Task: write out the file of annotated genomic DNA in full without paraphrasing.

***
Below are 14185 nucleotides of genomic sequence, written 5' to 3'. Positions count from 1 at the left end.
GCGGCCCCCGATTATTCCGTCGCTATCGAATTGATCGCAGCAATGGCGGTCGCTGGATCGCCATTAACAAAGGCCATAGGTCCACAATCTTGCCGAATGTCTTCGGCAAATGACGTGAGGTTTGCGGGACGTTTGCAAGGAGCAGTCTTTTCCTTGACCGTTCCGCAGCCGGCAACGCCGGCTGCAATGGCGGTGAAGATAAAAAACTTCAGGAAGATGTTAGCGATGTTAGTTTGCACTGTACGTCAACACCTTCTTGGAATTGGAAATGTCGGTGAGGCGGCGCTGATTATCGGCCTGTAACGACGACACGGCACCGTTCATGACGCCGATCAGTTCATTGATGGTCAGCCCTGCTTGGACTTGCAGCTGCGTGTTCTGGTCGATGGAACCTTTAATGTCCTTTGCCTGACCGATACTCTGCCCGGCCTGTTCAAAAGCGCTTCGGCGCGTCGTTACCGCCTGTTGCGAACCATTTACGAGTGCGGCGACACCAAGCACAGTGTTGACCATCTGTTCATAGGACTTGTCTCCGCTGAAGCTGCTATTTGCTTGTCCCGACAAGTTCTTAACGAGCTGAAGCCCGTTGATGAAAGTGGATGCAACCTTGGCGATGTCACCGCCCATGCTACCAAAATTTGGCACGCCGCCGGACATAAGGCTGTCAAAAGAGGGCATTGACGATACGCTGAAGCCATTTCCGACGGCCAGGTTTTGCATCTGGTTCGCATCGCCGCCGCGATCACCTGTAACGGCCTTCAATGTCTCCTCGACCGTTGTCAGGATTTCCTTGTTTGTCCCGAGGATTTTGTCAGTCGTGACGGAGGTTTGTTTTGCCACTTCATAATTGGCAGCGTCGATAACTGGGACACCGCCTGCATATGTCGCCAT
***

Below are 14185 nucleotides of genomic sequence, written 5' to 3'. Positions count from 1 at the left end.
GCGGCCCCCGATTATTCCGTCGCTATCGAATTGATCGCAGCAATGGCGGTCGCTGGATCGCCATTAACAAAGGCCATAGGTCCACAATCTTGCCGAATGTCTTCGGCAAATGACGTGAGGTTTGCGGGACGTTTGCAAGGAGCAGTCTTTTCCTTGACCGTTCCGCAGCCGGCAACGCCGGCTGCAATGGCGGTGAAGATAAAAAACTTCAGGAAGATGTTAGCGATGTTAGTTTGCACTGTACGTCAACACCTTCTTGGAATTGGAAATGTCGGTGAGGCGGCGCTGATTATCGGCCTGTAACGACGACACGGCACCGTTCATGACGCCGATCAGTTCATTGATGGTCAGCCCTGCTTGGACTTGCAGCTGCGTGTTCTGGTCGATGGAACCTTTAATGTCCTTTGCCTGACCGATACTCTGCCCGGCCTGTTCAAAAGCGCTTCGGCGCGTCGTTACCGCCTGTTGCGAACCATTTACGAGTGCGGCGACACCAAGCACAGTGTTGACCATCTGTTCATAGGACTTGTCTCCGCTGAAGCTGCTATTTGCTTGTCCCGACAAGTTCTTAACGAGCTGAAGCCCGTTGATGAAAGTGGATGCAACCTTGGCGATGTCACCGCCCATGCTACCAAAATTTGGCACGCCGCCGGACATAAGGCTGTCAAAAGAGGGCATTGACGATACGCTGAAGCCATTTCCGACGGCCAGGTTTTGCATCTGGTTCGCATCGCCGCCGCGATCACCTGTAACGGCCTTCAATGTCTCCTCGACCGTTGTCAGGATTTCCTTGTTTGTCCCGAGGATTTTGTCAGTCGTGACGGAGGTTTGTTTTGCCACTTCATAATTGGCAGCGTCGATAACTGGGACACCGCCTGCATATGTCGCCAT